Having set sail last Sunday, the head of the fleet competing in the Transat New York – Vendée passed the symbolic midway mark in the race last night after a little over four days at sea. At the front of the fleet from the opening miles, Sébastien Josse is lying in 3rd place this Friday afternoon with British sailor Alex Thomson leading the way. The hierarchy of recent days does not appear to have changed, but the skipper of Edmond de Rothschild and his travelling companion Maître Coq have now begun to close on the front runner. Yesterday Hugo Boss opened up a sizeable lead of over 100 miles at the 21:00 GMT ranking. However, this Friday, Gitana 16 was making the most of the more manageable conditions to make up for nearly 60% of her deficit. At 14:00 GMT, the monohull fitted out by Baron Benjamin de Rothschild was just 40 miles shy of the leader.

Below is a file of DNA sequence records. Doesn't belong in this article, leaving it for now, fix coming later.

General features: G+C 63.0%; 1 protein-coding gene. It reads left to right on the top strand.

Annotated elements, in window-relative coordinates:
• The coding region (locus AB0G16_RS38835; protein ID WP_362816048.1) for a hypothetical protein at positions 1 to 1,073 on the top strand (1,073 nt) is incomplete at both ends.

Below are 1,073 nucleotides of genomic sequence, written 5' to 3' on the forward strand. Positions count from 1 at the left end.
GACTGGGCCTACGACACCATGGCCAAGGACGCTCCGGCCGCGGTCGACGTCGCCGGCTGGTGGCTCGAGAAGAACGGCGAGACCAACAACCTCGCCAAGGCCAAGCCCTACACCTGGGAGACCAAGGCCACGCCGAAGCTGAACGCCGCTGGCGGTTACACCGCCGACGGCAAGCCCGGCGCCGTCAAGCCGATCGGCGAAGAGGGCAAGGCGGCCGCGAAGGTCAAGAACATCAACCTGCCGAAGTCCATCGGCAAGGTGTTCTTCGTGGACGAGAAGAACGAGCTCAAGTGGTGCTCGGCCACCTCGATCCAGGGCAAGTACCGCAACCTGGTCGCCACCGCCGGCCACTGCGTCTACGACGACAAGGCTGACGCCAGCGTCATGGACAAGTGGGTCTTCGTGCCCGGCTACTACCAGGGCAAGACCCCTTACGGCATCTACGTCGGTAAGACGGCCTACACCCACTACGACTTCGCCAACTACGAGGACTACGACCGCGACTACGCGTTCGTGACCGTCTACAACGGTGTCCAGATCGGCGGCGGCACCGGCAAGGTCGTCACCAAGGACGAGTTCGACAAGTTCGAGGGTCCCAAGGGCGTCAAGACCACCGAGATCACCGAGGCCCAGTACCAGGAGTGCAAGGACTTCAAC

Beyond the images, it’s the sound that draws one’s attention. In a video sent back to shore before he hit the powerful front he’s currently negotiating, Sébastien Josse shared a sunset view from the cockpit of the Mono60 Edmond de Rothschild. From within this pod, the skipper keeps watch over his boat as if waiting for milk to boil. The hull swallows up a wave with a shrill whistling sound linked to the keel and the foils, a sound the skipper is having to learn to endure. Above his head, a cathedral of sail looms under a grey, threatening sky. As forecast, the wind has since picked up, reaching 35 to 40 knots in the gusts over the past few hours and, suffice to say, with the associated sea state, the average speeds match the effort put in.